Samurai Champloo (TV)
Go back to Samurai Champloo main page
Champloo is another way of writing chanpuru, an Okinawan word for "mixed together" - and also a local delicacy made of tofu and vegetables.
In Tokugawa times, men could divorce women with a simple letter of divorce (mikudarihan). The only option for women was to find a "Kakekomidera" (literally "run-into-hiding temple") that was licensed to give runaway women sanctuary (the first and most famous being the Tokiji, in Kamakura). After three years in hiding, the marriage was considered dissolved.
Xavier III’s, hm, “antiques” are all props in extremely famous traditional tales. It’s the equivalent of peddling off William Tell’s apple and Washington’s little hatchet.
Shoutoku Taishi is Prince Shotoku (573-621), Empress Suiko’s nephew and regent, who was the effective founder of Japan’s Imperial system, being credited by the "Kojiki" with centralizing the administration, importing Chinese culture and bureaucracy, and enacting the “17-article Constitution,” the first codification of law in Japanese history. He was also instrumental in furthering Buddhism in Japan and as such, he is considered a Buddhist saint (he was canonized as the Miryoku Kannon Bosatsu). I’ll admit to not quite getting the denture joke, although teeth are common Buddhist relics (teeth and hyoid bones tend to survive cremation).
Mouri’s three arrows refer to a story well know to every Japanese schoolchild, the "mitsuya no kyokun" (the "Three Arrow Lesson"), in which Mouri Motonari (1497 - 1571 ) the daimyo (feudal lord) of Aki domain (around Hiroshima) taught his children that while one arrow is easy to break, three tied together aren’t, hence they should stick together. (Yes, it should sound familiar: this story derives from an Aesop fable. It also appears in Kurosawa’s “Ran”).
Ikkyuu Oshou’s tiger folding screen refers to one of the many tales associated with Ikkyuu (1394-1481), a Buddhist monk, poet and famous wit and trickster: asked by the prank-prone Shogun to capture a troublesome tiger, and shown the screen painting instead, Ikkyuu grabbed some rope, made a noose and said “Okay, I’m ready. Please, Your excellency, if you would just chase the tiger into the garden, I’ll rope it.”
Hideyoshi’s straw sandals refer to the famous tale in which a young Toyotomi Hideyoshi (1536-1598) the second of the three ”Great Unifiers” was placed in charge of caring for the straw sandals of the First Unifier, Oda Nobunaga (1534-1582). Nobunaga, finding his sandals warm one morning, scolded Hideyoshi for sitting on them. Hideyoshi replied “no, sire, as the morning was cold, I warmed them up in my bosom” (an exceedingly devoted –or derriere-kissing- thing to do, as footwear was considered very polluting indeed).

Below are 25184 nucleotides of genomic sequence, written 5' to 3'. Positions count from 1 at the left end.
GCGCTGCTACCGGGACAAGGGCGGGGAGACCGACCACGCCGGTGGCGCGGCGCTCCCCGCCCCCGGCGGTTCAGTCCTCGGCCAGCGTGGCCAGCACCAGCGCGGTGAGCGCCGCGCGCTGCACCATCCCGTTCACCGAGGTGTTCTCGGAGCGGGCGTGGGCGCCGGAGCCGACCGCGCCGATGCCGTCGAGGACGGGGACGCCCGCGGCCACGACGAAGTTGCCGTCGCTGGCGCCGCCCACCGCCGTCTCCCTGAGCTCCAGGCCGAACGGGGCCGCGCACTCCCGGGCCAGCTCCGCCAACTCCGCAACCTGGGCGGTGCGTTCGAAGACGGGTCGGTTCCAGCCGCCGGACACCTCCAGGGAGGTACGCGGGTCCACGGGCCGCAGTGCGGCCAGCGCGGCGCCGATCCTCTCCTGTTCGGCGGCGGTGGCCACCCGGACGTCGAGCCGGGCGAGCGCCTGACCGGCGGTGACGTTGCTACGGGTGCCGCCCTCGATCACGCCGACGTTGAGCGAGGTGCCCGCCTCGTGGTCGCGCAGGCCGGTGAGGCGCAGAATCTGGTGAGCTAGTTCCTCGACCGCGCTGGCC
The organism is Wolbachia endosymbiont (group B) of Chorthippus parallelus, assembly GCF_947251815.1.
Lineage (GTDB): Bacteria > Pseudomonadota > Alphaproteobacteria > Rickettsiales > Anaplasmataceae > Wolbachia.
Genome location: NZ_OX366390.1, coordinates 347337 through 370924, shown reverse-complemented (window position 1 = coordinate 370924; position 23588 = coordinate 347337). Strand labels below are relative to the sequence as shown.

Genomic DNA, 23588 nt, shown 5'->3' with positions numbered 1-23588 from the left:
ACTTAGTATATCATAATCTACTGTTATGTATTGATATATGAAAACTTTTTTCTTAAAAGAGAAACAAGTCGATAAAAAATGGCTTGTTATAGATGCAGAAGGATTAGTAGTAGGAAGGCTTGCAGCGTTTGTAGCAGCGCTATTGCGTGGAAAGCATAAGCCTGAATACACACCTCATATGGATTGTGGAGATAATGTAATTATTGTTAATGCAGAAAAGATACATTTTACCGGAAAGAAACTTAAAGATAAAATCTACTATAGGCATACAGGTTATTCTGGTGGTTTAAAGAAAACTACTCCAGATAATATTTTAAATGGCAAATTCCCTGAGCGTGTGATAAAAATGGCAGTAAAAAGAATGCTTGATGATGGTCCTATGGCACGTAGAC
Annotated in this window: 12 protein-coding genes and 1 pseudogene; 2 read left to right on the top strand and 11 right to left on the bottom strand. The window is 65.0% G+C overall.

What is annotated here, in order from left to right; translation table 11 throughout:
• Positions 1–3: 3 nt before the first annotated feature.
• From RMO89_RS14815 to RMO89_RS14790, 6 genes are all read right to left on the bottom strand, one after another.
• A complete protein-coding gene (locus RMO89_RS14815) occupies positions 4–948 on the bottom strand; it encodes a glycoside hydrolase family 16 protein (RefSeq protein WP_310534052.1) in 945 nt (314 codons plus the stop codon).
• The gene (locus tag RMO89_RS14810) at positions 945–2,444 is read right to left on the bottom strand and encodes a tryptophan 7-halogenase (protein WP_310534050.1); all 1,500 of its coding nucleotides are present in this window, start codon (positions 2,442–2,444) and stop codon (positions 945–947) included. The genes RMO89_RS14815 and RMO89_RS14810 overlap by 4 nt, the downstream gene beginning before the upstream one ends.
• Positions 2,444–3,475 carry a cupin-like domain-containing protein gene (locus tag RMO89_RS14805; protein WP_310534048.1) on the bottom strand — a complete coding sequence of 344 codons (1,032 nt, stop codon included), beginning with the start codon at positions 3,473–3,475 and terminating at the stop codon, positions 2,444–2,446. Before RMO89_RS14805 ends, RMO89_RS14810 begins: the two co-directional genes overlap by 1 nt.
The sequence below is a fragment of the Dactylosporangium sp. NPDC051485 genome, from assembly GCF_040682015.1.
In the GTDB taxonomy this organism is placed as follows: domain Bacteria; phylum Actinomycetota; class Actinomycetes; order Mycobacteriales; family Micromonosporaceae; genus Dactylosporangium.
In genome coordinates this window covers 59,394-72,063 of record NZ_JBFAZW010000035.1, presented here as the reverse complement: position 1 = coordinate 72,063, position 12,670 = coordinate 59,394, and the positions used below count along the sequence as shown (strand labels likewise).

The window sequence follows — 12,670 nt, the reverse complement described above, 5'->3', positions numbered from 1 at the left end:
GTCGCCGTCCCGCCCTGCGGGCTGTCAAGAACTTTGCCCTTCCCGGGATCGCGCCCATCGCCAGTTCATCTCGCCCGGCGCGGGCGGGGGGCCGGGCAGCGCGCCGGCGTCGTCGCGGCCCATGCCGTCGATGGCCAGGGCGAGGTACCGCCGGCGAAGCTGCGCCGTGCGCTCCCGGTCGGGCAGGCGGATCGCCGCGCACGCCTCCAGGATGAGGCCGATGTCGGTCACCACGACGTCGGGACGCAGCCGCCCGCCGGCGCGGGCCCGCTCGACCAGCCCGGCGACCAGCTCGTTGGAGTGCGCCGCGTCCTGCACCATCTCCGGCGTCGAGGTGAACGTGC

The Shimabara Rebellion referred to throughout the series was an uprising near Nagasaki in 1637 which resulted in the beheading of nearly 40,000 Christians. Nagasaki has since been a stronghold of Christianity to this day.
The character Manzou "the Saw" (the secret policeman) is a parody of the live action character Hanzou "the Razor" Itami; three movies from the series were licensed and translated by AnimEigo.
In the end of episode nine Mugen is seen smoking marijuana in a cloud of purple haze, a reference to the Jimmy Hendrix song of the same name.
In episode 11: Gamblers and Gallantry (Fallen Angels), The name of the beetle Mugen trains is Rodriguez.
In episode 18, a character with wild, white hair wanders around Hiroshima, appraising the works of graffiti that have been drawn around the city. This character bears a striking resemblance to Andy Warhol in both his appearance and effeminate, introverted personality. He introduces himself as Andou-ya no Uohoru, which sounds similar to Andy Warhol.
In episode 19, Xavier III has among his treasures several famous paintings. One is Birth of Venus by Botticceli, another is Liberty Leading the People by Delacroix.
In episode 23, Baseball Blues, the "catcher" for the Japan team has a face drawn on it called a henohenomoheji. It is made using the hiragana characters for the respective syllables.
In episode 24, Mugen tells of meeting an old man who Mugen recalls saying something like "Can you not see this box with the Shogun's crest?" while displaying said box, whom Mugen then killed. This is the tag line from the extremely popular period drama television show _Mito Komon_ (spawned from the movie series of the same name), which ran for twenty-eight years and 800 episodes, starting in 1969. The character is a former vice shogun, who travels incognito investigating crime and corruption, and whose retainer reveals his identity with the tag line and the crested box at the crucial moment.
|You can contribute information to this page, but first you must login or register|